By Adam Aasen
The premier of the Indianapolis Jewish Film Festival will feature nine thought-provoking movies as a part of a weeklong event, including a documentary shown at University High School in Carmel.
The inaugural festival, which takes place from May 3 to 10, will showcase a variety of film styles, from historical documentaries to dramas to light-hearted comedies. Panel discussions will precede some of the films, including some controversial movies such as “Trembling Before G-D,” a film about Hasidic Jews confronting their homosexuality.
Robert Epstein, an Indianapolis attorney and local Jewish community leader, organized the festival as a way to explore many aspects of Jewish life and history. He said a group of about 20 people, not all of which are Jewish, narrowed down about 200 films to the nine they are showing. He said he wanted the films to be uplifting, but they, “definitely wanted to have a couple films that were cutting edge.”
“We wanted to show films that have something positive say and were not downers,” he said.
As a result, they avoided films about the Holocaust for the first festival. Instead, they have films about topics that many people might have been exposed to previously.
“Live and Become,” which will be shown at Light of the World Christian Church, follows a young Ethiopian boy who relocates to Israel as a part of an exodus of Jewish orphans in 1984. Turns out, the boy is hiding two secrets: He’s not Jewish or an orphan.
Another film, “A Matter of Size” is an Israeli comedy about sumo wrestling.
In Carmel, moviegoers can watch “Six Days in June” at University High School at 7 p.m. May 9. The film depicts the famous Six-Day War, which took place in 1967. A period of high tension preceded a surprise attack by Israel against Egypt, as a response to mobilization of Egyptian forces on the Israeli border. The film explores how the conflict affects the area to this very day.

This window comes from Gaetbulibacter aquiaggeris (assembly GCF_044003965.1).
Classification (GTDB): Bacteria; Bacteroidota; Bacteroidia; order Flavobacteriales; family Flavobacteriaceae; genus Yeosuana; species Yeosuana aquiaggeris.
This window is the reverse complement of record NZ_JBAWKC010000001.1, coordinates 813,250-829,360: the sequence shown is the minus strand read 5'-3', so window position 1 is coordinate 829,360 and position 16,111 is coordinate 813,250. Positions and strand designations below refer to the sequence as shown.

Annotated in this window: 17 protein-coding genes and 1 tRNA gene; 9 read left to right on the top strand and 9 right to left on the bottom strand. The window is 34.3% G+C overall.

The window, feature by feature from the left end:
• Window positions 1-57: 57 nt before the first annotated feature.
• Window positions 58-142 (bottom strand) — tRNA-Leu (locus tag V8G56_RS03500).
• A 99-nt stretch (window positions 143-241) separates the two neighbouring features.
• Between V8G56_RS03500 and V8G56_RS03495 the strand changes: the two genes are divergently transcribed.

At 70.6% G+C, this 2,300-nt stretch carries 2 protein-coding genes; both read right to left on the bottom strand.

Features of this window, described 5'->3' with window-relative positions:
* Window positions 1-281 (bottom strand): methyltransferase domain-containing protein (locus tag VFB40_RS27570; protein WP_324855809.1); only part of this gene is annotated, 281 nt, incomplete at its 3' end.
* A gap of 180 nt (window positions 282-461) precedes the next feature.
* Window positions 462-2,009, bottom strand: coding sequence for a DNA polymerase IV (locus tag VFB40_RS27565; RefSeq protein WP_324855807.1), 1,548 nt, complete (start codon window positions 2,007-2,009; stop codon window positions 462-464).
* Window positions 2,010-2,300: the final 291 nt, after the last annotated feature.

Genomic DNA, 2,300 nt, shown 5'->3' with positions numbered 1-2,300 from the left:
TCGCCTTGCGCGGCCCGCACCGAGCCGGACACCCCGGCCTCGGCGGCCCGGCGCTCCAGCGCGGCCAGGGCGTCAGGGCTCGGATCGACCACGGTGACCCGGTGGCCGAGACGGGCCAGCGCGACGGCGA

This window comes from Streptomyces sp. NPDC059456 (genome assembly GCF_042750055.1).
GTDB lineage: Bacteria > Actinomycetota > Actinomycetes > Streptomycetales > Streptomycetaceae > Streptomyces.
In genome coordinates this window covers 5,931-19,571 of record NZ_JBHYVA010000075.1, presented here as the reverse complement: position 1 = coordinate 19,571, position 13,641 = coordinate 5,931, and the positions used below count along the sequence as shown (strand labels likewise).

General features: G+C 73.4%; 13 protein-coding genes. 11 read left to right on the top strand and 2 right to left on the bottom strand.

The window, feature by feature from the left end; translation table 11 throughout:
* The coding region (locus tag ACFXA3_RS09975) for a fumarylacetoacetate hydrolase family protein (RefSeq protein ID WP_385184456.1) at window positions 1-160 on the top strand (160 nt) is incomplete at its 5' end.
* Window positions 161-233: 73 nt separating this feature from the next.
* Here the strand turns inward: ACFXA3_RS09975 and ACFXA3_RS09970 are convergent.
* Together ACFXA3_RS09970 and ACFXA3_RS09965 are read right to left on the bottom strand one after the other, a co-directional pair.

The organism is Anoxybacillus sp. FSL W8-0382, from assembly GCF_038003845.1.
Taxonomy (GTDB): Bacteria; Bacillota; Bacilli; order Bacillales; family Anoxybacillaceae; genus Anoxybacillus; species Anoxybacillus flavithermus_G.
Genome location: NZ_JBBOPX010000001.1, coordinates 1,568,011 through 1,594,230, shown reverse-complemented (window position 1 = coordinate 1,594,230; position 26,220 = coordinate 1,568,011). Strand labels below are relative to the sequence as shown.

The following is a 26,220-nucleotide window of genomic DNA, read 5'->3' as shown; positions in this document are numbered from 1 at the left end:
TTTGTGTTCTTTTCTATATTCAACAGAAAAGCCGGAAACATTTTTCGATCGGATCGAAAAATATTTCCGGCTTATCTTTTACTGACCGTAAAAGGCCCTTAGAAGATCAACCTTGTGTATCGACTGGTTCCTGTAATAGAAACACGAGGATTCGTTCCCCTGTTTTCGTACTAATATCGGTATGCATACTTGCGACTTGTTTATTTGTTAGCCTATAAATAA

University High School was chosen as a location because it is home of Congregation Beth Shalom, but families of any students at the high school can receive free tickets to the movie.
Many of the films will be shown at Christian venues because Epstein wants this festival to be welcoming to people of all faiths. Not only will rabbis be present, but ministers and priests will participate in panel discussions.
An Egyptian belly dancer and band will be featured at their gala event on May 4.
For more information visit www.indianapolisjewishfilmfestival.com.
A week of movies
All films cost $10 except the May 4 showing and gala which costs $30; the May 9 showing is free.
● “David,” 7 p.m. May 3 at the Central Library in Indianapolis
● “The Band’s Visit,” 7:30 p.m. May 4 at the Central Library in Indianapolis; gala starts at 6 p.m.
● “Where I stand,” 7:30 p.m. May 5 at Art Theater at the Fashion Mall
● “A Matter of Size,” 7:30 p.m. May 6 at Art Theater at the Fashion Mall
● “Time of Favor,” 7:30 p.m. May 7 at Art Theater at the Fashion Mall
● “The Other Son,” 7:30 p.m. May 8 at Art Theater at the Fashion Mall
● “Six Days in June,” 7 p.m. May 9 at University High School
● “Trembling before G-D,” noon May 10 at Christian Theological Seminary, 1000 W. 42nd St. in Indianapolis
● “Live and Become,” 7 p.m. May 10 at Light of the World Christian Church, 4646 Michigan Rd. in Indianapolis